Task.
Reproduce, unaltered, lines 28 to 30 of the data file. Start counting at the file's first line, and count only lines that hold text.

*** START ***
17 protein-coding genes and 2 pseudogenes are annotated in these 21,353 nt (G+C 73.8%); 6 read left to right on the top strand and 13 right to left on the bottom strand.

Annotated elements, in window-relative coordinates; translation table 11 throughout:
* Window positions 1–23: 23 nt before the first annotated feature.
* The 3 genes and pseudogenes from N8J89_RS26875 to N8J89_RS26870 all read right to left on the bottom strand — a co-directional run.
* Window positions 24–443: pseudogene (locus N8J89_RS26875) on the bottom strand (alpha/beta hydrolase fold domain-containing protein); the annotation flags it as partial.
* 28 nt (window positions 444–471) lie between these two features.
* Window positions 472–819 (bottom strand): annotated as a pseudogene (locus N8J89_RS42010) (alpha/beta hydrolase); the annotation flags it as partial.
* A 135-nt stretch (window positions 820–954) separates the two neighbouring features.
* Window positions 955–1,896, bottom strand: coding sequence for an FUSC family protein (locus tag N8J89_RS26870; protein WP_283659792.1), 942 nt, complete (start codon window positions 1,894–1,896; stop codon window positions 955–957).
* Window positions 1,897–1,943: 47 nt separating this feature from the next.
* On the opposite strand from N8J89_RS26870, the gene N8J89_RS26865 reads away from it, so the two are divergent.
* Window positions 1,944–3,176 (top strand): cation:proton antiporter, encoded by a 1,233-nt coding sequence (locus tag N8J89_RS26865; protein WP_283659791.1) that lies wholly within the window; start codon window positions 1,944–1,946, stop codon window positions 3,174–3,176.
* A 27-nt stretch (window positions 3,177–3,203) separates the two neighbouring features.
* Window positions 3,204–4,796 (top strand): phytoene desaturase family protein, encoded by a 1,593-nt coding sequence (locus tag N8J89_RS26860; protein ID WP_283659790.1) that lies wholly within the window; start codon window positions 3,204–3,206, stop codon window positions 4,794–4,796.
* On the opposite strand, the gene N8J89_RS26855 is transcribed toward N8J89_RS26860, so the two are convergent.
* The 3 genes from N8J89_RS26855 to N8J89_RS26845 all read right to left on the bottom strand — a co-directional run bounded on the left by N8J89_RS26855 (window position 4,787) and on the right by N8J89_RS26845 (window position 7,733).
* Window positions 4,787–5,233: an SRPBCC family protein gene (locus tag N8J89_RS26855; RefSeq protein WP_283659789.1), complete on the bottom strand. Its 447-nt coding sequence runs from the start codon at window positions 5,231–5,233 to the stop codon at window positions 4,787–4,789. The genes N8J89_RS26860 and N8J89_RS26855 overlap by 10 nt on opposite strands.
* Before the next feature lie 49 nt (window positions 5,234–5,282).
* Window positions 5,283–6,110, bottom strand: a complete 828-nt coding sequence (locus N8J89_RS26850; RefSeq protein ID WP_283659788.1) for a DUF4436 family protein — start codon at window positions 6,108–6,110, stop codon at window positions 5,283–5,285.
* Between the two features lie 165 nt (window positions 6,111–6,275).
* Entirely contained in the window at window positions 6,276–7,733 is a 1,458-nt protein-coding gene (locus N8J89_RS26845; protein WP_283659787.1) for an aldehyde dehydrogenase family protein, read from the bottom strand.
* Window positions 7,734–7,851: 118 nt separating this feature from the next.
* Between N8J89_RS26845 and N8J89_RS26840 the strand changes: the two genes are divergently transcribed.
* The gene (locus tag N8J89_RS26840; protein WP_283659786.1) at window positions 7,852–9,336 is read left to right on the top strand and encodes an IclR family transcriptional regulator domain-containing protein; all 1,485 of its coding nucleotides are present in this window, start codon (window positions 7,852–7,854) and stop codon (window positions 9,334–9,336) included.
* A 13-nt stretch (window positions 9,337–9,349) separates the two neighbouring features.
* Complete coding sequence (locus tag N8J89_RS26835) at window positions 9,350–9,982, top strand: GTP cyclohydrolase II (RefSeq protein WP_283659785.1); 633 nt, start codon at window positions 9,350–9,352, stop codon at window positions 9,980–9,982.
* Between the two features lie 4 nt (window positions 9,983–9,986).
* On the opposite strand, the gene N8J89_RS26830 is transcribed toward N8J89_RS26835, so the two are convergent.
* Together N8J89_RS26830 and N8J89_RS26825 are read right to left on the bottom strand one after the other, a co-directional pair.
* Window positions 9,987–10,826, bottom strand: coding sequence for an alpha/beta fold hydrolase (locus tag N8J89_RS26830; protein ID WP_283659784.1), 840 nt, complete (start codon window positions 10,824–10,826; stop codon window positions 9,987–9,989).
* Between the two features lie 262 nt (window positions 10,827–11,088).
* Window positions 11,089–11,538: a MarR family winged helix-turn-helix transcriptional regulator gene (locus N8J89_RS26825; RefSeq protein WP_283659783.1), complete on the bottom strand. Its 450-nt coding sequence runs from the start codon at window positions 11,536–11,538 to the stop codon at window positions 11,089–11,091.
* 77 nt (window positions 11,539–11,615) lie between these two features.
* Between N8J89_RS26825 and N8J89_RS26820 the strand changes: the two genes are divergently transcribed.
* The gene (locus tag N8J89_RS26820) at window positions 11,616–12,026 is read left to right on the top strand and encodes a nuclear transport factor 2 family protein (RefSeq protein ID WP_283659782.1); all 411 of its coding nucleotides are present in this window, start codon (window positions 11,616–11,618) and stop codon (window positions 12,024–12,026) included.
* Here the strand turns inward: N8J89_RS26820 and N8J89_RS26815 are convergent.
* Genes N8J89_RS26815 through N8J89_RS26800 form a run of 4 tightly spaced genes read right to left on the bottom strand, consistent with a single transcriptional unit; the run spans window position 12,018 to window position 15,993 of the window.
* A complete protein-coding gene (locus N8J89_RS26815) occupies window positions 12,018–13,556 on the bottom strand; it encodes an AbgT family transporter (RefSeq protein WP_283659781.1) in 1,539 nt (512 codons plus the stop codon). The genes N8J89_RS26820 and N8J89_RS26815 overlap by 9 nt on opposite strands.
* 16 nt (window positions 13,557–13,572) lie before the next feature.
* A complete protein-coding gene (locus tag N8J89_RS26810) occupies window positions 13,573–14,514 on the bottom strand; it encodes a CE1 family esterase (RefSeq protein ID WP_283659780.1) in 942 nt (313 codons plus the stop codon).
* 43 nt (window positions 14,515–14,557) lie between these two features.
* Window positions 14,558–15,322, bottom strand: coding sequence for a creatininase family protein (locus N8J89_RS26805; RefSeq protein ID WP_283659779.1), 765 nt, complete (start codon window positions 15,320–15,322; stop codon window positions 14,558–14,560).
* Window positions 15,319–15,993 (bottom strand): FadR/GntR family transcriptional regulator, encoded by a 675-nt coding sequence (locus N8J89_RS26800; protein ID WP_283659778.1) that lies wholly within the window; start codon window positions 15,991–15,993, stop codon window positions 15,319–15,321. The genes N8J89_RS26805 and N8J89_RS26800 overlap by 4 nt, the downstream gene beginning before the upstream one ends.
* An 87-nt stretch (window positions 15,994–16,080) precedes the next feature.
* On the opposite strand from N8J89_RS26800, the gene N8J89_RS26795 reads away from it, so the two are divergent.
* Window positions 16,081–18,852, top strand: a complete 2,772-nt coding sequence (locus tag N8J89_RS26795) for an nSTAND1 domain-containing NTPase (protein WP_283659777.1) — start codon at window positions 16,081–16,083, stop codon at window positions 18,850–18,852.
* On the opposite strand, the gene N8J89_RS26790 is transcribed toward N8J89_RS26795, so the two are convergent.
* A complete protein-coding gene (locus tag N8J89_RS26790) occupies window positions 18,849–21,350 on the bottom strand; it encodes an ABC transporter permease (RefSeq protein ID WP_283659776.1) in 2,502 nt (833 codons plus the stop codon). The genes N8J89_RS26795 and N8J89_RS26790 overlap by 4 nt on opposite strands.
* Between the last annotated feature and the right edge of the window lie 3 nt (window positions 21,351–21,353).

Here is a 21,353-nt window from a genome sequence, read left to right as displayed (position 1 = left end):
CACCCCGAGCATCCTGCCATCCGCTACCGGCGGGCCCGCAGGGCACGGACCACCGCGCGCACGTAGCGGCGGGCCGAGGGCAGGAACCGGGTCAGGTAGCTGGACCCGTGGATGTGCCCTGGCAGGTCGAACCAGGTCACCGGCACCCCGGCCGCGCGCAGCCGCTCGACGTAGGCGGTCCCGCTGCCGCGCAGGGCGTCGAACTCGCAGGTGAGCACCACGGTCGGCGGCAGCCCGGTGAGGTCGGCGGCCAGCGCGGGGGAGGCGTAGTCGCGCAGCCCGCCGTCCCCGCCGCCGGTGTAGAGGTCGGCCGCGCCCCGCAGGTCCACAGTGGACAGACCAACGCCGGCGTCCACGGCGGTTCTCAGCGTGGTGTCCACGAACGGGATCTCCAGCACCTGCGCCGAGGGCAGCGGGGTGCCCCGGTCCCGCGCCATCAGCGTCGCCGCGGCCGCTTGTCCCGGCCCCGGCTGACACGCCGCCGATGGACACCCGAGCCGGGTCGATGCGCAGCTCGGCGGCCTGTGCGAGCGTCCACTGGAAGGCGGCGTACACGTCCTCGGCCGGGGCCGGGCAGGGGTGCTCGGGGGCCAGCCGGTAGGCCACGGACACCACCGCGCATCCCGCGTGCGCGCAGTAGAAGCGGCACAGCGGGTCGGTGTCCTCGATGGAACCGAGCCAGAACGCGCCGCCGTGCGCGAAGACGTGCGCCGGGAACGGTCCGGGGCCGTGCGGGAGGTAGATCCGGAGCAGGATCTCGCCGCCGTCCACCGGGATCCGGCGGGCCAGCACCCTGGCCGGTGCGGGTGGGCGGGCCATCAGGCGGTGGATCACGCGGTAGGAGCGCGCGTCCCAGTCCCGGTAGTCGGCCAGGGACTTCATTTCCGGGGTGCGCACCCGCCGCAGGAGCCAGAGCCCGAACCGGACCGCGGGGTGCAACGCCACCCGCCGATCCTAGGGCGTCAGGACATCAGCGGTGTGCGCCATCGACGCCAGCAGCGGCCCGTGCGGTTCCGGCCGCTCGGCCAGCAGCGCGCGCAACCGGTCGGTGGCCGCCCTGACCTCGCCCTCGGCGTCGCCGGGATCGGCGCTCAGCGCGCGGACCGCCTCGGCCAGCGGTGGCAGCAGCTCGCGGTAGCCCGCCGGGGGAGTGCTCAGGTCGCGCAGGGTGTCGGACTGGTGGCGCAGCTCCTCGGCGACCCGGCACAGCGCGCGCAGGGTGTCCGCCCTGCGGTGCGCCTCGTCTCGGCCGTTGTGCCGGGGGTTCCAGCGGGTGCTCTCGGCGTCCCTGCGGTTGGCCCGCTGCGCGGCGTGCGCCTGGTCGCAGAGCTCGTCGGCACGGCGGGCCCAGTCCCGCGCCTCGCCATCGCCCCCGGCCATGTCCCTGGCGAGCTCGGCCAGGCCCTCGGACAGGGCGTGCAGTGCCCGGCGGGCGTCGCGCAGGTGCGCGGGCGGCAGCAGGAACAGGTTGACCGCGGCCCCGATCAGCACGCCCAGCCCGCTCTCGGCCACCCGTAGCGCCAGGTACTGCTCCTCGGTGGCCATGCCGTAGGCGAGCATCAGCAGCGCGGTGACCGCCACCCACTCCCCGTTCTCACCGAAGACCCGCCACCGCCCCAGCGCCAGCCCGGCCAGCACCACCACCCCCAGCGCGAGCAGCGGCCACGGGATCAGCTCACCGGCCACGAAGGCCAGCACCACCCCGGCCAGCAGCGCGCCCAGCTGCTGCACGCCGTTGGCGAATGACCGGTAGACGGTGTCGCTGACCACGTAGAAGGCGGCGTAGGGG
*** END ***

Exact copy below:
* On the opposite strand, the gene N8J89_RS26830 is transcribed toward N8J89_RS26835, so the two are convergent.
* Together N8J89_RS26830 and N8J89_RS26825 are read right to left on the bottom strand one after the other, a co-directional pair.
* Window positions 9,987–10,826, bottom strand: coding sequence for an alpha/beta fold hydrolase (locus tag N8J89_RS26830; protein ID WP_283659784.1), 840 nt, complete (start codon window positions 10,824–10,826; stop codon window positions 9,987–9,989).